There is a book about bioelectricity written by Robert Plonsey and Roger C. Barr.

    https://www.amazon.com/Bioelectrici...qid=1498585201&sr=1-1&keywords=bioelectricity

    This is the only scientific book about bioelectricity that I could find but I think it is a good book.

    Why I'm not an expert on biophysics and bioelectricity, I think that pain can definitely be explained by biophysics.
     
  16. timojin Valued Senior Member

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    I believe our tissue have 3 sensor deep medium and close to the surface , the sensors are pressure sensors, then there are the temp. sensors. From here on you can apply physics in a biological system, imagine 3 pressure sensors and the signal been additive .
     
  17. C C Consular Corps - "the backbone of diplomacy" Valued Senior Member

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    Since the original physical limb or appendage is actually gone, such obviously isn't the source of the sensations and the pain in phantom limb scenarios. That said, however, either a fetal or newborn brain surely needs input from a part of the body in order to kick-start slash activate (or even develop?) its representational process for that area. It would take a bizarre clinical or psychological condition indeed for a person to acquire awareness of a non-existent appendage or organ which s/he never possessed (especially a fictional one which the body is not genetically predisposed to grow).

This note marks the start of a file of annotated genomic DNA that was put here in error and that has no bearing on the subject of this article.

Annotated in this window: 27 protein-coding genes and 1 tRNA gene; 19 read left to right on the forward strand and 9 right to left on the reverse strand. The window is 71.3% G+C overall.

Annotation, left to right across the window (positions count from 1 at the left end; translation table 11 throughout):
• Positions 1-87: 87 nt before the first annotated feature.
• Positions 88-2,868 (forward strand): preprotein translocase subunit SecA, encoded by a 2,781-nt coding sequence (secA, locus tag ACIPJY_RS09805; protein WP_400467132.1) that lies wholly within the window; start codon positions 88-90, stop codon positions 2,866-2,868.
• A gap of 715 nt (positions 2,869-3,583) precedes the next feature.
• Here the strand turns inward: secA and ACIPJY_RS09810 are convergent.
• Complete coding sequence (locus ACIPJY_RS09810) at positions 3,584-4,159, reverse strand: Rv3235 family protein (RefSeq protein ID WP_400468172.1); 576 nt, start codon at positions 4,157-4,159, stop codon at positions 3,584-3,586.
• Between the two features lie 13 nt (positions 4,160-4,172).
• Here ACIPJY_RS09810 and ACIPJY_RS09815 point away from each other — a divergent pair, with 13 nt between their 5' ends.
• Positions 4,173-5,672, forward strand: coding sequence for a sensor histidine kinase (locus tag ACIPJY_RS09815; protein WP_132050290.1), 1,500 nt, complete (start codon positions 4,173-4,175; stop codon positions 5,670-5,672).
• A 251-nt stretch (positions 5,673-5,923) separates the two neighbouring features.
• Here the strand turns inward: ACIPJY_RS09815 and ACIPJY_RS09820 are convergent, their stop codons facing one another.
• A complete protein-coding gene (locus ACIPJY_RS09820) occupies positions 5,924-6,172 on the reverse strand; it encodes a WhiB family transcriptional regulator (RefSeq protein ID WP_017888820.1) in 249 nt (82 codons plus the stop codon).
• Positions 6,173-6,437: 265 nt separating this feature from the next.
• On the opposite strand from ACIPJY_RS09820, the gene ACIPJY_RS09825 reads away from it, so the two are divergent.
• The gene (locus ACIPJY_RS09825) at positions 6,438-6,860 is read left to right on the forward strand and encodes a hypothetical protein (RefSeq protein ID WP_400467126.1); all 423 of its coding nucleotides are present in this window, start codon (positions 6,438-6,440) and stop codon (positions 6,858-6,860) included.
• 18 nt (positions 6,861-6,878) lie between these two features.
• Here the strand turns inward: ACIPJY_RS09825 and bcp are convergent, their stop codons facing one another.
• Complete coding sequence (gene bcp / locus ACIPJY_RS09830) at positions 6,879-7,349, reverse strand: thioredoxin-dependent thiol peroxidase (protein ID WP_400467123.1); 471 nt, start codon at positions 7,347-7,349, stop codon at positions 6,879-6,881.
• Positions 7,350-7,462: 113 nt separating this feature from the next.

An older view on the cause of phantom limb feeling / pain was that electrochemical transmissions from another region of the body were crossing over from one division of the cortical homunculus "map" to the domain that formerly received input from the missing limb, etc (Penfield’s Homunculus and the mystery of phantom limbs). More recent news:

    • Cause of phantom limb pain in amputees, and potential treatment, identified - ScienceDaily

      EXCERPT: [...] Their results, reported in the journal Nature Communications, demonstrate that in patients with chronic pain associated with amputation or nerve injury, there are 'crossed wires' in the part of the brain associated with sensation and movement, and that by mending that disruption, the pain can be treated. [...] Approximately 5,000 amputations are carried out in the UK every year, and those with type 1 or type 2 diabetes are at particular risk of needing an amputation. In most cases, individuals who have had a hand or arm amputated, or who have had severe nerve injuries which result in a loss of sensation in their hand, continue to feel the existence of the affected hand as if it were still there. Between 50 and 80 percent of these patients suffer with chronic pain in the 'phantom' hand, known as phantom limb pain. "Even though the hand is gone, people with phantom limb pain still feel like there's a hand there -- it basically feels painful, like a burning or hypersensitive type of pain, and conventional painkillers are ineffective in treating it," said study co-author Dr Ben Seymour, a neuroscientist based in Cambridge's Department of Engineering. "We wanted to see if we could come up with an engineering-based treatment as opposed to a drug-based treatment."
     
    Last edited: Jun 28, 2017
  18. timojin Valued Senior Member

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    Thank you it is very interesting